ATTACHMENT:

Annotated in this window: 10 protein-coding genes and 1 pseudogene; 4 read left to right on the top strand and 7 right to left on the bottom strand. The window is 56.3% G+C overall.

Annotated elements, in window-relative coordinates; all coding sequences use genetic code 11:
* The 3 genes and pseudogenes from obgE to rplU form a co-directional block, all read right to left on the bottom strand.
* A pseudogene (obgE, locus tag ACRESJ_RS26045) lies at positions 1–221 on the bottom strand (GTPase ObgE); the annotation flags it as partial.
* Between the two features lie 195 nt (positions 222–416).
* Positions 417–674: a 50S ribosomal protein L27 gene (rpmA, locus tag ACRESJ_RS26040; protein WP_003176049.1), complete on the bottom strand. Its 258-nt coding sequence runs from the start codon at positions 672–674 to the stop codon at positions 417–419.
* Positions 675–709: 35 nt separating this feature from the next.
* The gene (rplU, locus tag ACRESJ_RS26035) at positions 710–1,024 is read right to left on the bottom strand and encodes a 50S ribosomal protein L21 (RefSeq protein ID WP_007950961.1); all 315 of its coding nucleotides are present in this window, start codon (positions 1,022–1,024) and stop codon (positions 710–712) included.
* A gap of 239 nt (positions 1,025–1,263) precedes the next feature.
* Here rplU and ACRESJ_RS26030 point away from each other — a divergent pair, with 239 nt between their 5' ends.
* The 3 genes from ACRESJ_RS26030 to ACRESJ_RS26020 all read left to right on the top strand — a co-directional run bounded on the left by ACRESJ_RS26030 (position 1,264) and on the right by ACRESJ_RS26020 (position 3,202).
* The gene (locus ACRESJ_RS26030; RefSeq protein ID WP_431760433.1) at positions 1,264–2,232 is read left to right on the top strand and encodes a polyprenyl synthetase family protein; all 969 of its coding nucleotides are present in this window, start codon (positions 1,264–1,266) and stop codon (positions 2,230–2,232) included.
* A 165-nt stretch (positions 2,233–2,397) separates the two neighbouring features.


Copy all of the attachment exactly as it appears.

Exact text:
Annotated in this window: 10 protein-coding genes and 1 pseudogene; 4 read left to right on the top strand and 7 right to left on the bottom strand. The window is 56.3% G+C overall.

Annotated elements, in window-relative coordinates; all coding sequences use genetic code 11:
* The 3 genes and pseudogenes from obgE to rplU form a co-directional block, all read right to left on the bottom strand.
* A pseudogene (obgE, locus tag ACRESJ_RS26045) lies at positions 1–221 on the bottom strand (GTPase ObgE); the annotation flags it as partial.
* Between the two features lie 195 nt (positions 222–416).
* Positions 417–674: a 50S ribosomal protein L27 gene (rpmA, locus tag ACRESJ_RS26040; protein WP_003176049.1), complete on the bottom strand. Its 258-nt coding sequence runs from the start codon at positions 672–674 to the stop codon at positions 417–419.
* Positions 675–709: 35 nt separating this feature from the next.
* The gene (rplU, locus tag ACRESJ_RS26035) at positions 710–1,024 is read right to left on the bottom strand and encodes a 50S ribosomal protein L21 (RefSeq protein ID WP_007950961.1); all 315 of its coding nucleotides are present in this window, start codon (positions 1,022–1,024) and stop codon (positions 710–712) included.
* A gap of 239 nt (positions 1,025–1,263) precedes the next feature.
* Here rplU and ACRESJ_RS26030 point away from each other — a divergent pair, with 239 nt between their 5' ends.
* The 3 genes from ACRESJ_RS26030 to ACRESJ_RS26020 all read left to right on the top strand — a co-directional run bounded on the left by ACRESJ_RS26030 (position 1,264) and on the right by ACRESJ_RS26020 (position 3,202).
* The gene (locus ACRESJ_RS26030; RefSeq protein ID WP_431760433.1) at positions 1,264–2,232 is read left to right on the top strand and encodes a polyprenyl synthetase family protein; all 969 of its coding nucleotides are present in this window, start codon (positions 1,264–1,266) and stop codon (positions 2,230–2,232) included.
* A 165-nt stretch (positions 2,233–2,397) separates the two neighbouring features.